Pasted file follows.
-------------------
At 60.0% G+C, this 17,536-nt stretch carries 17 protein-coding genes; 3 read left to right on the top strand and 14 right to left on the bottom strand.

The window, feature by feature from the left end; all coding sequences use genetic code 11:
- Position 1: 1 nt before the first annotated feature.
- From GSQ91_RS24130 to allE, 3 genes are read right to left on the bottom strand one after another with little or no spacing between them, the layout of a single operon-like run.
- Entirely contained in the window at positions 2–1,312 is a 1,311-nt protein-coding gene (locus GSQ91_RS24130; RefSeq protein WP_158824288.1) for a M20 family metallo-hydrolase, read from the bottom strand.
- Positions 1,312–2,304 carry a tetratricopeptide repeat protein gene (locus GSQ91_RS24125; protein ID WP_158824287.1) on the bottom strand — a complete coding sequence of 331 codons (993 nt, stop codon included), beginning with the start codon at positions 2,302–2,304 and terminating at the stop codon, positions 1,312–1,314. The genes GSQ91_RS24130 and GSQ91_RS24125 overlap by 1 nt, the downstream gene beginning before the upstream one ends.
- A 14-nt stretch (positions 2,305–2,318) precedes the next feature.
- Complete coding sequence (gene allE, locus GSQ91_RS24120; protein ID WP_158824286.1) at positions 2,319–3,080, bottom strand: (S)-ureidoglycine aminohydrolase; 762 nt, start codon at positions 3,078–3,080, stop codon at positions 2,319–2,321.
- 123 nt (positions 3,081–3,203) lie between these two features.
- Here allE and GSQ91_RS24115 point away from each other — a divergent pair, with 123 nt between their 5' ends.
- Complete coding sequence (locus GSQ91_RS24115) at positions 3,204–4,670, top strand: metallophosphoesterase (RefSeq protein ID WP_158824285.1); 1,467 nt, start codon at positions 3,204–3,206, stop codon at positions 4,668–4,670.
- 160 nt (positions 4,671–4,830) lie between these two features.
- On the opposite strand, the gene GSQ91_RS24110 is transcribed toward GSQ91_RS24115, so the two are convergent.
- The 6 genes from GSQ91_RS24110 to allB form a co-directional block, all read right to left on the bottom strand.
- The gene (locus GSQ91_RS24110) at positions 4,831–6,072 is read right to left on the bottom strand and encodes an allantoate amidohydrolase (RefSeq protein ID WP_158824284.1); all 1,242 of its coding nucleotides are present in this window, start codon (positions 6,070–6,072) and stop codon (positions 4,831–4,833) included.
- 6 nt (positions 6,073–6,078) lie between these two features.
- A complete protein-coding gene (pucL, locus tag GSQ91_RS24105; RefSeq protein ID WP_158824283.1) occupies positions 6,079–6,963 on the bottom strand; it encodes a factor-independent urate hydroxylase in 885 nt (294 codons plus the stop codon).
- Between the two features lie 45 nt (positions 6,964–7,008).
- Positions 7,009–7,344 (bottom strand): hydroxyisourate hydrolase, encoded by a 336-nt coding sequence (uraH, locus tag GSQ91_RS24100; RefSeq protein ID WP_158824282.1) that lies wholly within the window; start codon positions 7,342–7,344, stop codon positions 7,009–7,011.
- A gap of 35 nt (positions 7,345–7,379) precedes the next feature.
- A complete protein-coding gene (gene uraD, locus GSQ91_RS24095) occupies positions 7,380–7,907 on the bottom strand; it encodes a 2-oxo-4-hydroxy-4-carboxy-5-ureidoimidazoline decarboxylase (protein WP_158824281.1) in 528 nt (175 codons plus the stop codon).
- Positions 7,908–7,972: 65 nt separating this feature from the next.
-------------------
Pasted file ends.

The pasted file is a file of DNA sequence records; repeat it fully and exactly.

At 60.0% G+C, this 17,536-nt stretch carries 17 protein-coding genes; 3 read left to right on the top strand and 14 right to left on the bottom strand.

The window, feature by feature from the left end; all coding sequences use genetic code 11:
- Position 1: 1 nt before the first annotated feature.
- From GSQ91_RS24130 to allE, 3 genes are read right to left on the bottom strand one after another with little or no spacing between them, the layout of a single operon-like run.
- Entirely contained in the window at positions 2–1,312 is a 1,311-nt protein-coding gene (locus GSQ91_RS24130; RefSeq protein WP_158824288.1) for a M20 family metallo-hydrolase, read from the bottom strand.
- Positions 1,312–2,304 carry a tetratricopeptide repeat protein gene (locus GSQ91_RS24125; protein ID WP_158824287.1) on the bottom strand — a complete coding sequence of 331 codons (993 nt, stop codon included), beginning with the start codon at positions 2,302–2,304 and terminating at the stop codon, positions 1,312–1,314. The genes GSQ91_RS24130 and GSQ91_RS24125 overlap by 1 nt, the downstream gene beginning before the upstream one ends.
- A 14-nt stretch (positions 2,305–2,318) precedes the next feature.
- Complete coding sequence (gene allE, locus GSQ91_RS24120; protein ID WP_158824286.1) at positions 2,319–3,080, bottom strand: (S)-ureidoglycine aminohydrolase; 762 nt, start codon at positions 3,078–3,080, stop codon at positions 2,319–2,321.
- 123 nt (positions 3,081–3,203) lie between these two features.
- Here allE and GSQ91_RS24115 point away from each other — a divergent pair, with 123 nt between their 5' ends.
- Complete coding sequence (locus GSQ91_RS24115) at positions 3,204–4,670, top strand: metallophosphoesterase (RefSeq protein ID WP_158824285.1); 1,467 nt, start codon at positions 3,204–3,206, stop codon at positions 4,668–4,670.
- 160 nt (positions 4,671–4,830) lie between these two features.
- On the opposite strand, the gene GSQ91_RS24110 is transcribed toward GSQ91_RS24115, so the two are convergent.
- The 6 genes from GSQ91_RS24110 to allB form a co-directional block, all read right to left on the bottom strand.
- The gene (locus GSQ91_RS24110) at positions 4,831–6,072 is read right to left on the bottom strand and encodes an allantoate amidohydrolase (RefSeq protein ID WP_158824284.1); all 1,242 of its coding nucleotides are present in this window, start codon (positions 6,070–6,072) and stop codon (positions 4,831–4,833) included.
- 6 nt (positions 6,073–6,078) lie between these two features.
- A complete protein-coding gene (pucL, locus tag GSQ91_RS24105; RefSeq protein ID WP_158824283.1) occupies positions 6,079–6,963 on the bottom strand; it encodes a factor-independent urate hydroxylase in 885 nt (294 codons plus the stop codon).
- Between the two features lie 45 nt (positions 6,964–7,008).
- Positions 7,009–7,344 (bottom strand): hydroxyisourate hydrolase, encoded by a 336-nt coding sequence (uraH, locus tag GSQ91_RS24100; RefSeq protein ID WP_158824282.1) that lies wholly within the window; start codon positions 7,342–7,344, stop codon positions 7,009–7,011.
- A gap of 35 nt (positions 7,345–7,379) precedes the next feature.
- A complete protein-coding gene (gene uraD, locus GSQ91_RS24095) occupies positions 7,380–7,907 on the bottom strand; it encodes a 2-oxo-4-hydroxy-4-carboxy-5-ureidoimidazoline decarboxylase (protein WP_158824281.1) in 528 nt (175 codons plus the stop codon).
- Positions 7,908–7,972: 65 nt separating this feature from the next.